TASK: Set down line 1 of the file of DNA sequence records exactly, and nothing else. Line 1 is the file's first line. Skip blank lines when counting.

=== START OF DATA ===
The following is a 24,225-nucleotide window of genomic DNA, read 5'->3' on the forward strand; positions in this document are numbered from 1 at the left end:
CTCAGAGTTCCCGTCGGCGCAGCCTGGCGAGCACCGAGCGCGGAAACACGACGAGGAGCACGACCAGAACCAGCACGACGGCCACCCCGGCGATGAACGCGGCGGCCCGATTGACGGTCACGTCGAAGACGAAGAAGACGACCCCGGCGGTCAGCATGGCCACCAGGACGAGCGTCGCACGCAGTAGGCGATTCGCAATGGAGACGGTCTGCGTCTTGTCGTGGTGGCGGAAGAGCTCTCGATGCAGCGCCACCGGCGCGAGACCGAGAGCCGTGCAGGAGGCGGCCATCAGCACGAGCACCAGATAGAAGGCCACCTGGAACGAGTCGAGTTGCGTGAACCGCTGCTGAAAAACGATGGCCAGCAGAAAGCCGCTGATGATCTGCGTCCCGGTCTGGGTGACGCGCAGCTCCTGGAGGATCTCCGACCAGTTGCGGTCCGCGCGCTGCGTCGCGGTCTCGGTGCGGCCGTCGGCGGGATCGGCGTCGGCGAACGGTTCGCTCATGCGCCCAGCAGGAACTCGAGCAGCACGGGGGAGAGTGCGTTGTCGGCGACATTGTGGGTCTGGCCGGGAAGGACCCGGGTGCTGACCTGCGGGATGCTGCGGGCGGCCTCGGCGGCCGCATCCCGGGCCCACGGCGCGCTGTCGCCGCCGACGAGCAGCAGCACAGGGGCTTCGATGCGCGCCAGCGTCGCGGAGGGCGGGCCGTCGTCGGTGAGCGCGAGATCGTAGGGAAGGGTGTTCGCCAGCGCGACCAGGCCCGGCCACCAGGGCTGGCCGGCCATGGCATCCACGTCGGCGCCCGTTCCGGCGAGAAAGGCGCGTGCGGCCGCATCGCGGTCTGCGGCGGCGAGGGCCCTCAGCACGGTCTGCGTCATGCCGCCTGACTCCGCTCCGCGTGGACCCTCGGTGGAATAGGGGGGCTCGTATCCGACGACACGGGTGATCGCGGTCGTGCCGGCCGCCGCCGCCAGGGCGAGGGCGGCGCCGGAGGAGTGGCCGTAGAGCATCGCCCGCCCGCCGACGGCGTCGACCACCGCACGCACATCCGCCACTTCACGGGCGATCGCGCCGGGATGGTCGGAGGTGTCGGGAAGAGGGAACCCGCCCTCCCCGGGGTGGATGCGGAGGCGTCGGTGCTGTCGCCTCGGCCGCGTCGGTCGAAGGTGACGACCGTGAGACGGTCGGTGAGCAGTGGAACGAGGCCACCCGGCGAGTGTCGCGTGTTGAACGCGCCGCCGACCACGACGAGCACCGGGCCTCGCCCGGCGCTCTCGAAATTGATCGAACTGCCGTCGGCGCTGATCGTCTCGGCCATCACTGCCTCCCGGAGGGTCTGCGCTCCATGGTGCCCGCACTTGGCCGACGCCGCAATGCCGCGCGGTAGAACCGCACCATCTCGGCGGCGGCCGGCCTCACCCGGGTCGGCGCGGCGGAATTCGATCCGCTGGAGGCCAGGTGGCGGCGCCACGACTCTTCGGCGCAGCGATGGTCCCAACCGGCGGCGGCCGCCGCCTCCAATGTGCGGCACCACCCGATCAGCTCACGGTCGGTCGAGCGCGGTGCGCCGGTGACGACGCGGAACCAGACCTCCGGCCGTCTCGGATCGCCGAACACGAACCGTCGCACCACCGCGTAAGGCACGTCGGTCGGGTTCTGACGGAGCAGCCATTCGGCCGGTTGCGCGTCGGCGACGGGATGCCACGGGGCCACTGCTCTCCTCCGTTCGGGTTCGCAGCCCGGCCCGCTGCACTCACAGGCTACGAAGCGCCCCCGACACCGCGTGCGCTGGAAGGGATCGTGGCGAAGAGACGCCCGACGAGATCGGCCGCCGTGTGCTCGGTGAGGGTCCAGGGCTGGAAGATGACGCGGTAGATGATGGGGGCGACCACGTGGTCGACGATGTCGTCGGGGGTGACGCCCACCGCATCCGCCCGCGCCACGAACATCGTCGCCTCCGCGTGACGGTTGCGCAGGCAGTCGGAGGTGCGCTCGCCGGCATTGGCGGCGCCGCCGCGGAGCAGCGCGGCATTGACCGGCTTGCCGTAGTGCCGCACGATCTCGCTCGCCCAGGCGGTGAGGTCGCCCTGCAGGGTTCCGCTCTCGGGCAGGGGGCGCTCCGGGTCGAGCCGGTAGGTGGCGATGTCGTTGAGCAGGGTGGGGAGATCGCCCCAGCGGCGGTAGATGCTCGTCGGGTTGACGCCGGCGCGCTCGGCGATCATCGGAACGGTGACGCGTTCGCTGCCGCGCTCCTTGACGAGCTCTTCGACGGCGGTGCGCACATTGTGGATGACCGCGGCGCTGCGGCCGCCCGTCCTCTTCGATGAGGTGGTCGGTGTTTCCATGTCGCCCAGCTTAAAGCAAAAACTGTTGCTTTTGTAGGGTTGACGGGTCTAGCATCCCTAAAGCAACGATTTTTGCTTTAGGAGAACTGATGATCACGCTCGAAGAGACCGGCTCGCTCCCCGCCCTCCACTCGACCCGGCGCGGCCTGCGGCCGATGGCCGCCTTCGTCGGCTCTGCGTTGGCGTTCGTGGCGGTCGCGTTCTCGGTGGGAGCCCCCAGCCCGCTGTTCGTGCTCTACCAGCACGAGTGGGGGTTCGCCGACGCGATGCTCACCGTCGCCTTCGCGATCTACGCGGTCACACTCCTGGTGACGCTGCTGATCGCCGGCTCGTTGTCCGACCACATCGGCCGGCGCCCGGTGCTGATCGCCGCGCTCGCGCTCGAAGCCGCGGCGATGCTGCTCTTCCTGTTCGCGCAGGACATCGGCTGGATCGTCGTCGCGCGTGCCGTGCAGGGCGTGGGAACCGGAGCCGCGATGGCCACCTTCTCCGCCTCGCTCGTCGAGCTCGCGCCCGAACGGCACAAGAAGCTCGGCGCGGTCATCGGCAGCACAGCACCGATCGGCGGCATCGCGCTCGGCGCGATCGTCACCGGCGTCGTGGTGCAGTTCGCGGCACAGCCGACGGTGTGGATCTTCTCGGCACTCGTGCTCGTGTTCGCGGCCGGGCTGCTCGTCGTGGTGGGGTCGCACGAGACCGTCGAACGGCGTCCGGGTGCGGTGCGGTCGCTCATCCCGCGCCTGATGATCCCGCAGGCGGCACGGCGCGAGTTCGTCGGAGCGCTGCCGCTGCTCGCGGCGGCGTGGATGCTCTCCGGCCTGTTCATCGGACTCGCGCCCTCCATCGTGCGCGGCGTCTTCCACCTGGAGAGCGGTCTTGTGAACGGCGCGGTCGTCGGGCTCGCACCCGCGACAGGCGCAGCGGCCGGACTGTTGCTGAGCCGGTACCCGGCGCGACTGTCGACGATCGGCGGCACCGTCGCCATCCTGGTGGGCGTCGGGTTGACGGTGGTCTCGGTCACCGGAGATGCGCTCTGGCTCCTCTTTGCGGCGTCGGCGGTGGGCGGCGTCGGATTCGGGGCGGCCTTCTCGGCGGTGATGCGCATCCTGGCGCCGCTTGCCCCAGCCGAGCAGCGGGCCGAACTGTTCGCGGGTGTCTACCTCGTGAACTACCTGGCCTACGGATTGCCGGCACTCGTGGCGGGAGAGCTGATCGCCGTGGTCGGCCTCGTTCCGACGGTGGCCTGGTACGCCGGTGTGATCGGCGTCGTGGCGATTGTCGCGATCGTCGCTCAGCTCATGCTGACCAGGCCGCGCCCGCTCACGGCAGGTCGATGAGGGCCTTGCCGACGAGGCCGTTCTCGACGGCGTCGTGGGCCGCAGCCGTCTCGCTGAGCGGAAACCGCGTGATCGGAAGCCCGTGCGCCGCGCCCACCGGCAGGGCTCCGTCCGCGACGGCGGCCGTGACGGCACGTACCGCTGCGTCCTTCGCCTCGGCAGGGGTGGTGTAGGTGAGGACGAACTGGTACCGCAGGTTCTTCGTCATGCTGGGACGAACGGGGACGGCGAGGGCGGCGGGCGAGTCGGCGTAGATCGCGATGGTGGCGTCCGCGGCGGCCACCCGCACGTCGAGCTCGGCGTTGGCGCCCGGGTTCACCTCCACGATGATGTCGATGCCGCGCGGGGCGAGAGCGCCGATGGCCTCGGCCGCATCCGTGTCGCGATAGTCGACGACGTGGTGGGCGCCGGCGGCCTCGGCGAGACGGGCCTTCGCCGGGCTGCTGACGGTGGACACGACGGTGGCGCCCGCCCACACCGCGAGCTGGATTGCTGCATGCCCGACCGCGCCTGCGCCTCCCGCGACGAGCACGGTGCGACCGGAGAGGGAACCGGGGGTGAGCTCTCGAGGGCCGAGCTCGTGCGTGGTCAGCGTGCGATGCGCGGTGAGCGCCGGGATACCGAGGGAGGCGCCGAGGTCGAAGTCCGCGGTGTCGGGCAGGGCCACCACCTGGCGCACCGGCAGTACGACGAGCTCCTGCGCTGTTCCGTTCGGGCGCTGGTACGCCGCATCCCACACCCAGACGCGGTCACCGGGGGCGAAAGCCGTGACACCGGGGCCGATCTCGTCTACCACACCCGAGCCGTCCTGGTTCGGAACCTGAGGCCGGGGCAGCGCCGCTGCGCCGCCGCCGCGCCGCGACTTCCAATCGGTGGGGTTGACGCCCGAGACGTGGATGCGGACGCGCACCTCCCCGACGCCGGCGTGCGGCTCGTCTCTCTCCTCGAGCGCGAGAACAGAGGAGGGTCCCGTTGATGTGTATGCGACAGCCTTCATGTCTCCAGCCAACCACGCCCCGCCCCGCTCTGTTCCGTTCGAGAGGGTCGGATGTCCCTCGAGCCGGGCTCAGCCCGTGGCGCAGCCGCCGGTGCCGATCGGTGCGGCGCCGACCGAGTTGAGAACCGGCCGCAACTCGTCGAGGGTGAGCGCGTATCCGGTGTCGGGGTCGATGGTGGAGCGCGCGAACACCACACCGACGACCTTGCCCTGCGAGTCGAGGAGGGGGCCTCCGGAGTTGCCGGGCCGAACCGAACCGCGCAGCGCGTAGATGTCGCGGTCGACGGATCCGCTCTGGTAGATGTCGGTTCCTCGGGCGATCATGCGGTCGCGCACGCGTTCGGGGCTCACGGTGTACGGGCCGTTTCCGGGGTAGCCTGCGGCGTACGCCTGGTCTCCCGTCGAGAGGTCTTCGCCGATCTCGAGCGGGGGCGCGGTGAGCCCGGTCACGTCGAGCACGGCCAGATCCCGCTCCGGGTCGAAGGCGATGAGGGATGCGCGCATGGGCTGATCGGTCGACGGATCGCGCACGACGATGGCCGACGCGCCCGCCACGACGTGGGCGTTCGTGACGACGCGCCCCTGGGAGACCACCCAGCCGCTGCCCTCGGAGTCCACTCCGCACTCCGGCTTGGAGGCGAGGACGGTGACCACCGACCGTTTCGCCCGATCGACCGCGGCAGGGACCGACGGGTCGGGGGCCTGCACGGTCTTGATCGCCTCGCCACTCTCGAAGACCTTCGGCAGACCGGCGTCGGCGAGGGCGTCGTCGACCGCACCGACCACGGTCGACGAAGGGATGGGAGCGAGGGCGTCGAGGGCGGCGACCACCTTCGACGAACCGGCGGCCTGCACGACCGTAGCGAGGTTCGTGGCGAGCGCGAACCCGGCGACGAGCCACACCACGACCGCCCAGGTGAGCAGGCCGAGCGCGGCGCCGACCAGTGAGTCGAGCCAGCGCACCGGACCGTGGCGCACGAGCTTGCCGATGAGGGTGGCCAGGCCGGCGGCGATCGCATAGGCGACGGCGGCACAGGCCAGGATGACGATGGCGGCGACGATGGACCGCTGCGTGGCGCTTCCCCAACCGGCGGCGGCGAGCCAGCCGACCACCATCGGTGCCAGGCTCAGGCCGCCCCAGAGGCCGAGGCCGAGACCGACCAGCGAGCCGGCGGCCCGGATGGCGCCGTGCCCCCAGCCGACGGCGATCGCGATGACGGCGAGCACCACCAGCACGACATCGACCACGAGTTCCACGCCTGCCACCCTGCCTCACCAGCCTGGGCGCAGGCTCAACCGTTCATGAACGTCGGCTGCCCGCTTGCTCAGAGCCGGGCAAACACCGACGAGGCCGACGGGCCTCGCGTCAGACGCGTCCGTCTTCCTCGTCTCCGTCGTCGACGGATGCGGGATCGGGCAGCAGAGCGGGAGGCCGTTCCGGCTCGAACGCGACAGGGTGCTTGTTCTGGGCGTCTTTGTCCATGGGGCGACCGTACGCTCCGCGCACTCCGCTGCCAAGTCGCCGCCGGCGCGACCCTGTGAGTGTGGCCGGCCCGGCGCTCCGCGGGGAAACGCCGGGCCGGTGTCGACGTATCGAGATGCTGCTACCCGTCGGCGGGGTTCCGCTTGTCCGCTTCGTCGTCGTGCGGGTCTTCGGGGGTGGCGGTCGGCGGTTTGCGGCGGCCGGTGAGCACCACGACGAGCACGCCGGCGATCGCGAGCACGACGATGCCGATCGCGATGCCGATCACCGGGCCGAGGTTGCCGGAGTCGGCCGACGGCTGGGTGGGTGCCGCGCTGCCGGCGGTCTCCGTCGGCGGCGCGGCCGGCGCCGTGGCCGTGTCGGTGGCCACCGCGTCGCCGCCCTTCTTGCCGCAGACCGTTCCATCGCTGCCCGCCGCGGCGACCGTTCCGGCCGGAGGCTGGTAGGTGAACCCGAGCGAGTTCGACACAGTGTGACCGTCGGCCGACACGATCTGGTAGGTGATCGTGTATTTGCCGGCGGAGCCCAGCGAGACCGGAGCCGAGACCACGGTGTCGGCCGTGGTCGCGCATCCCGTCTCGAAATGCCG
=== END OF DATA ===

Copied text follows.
The following is a 24,225-nucleotide window of genomic DNA, read 5'->3' on the forward strand; positions in this document are numbered from 1 at the left end: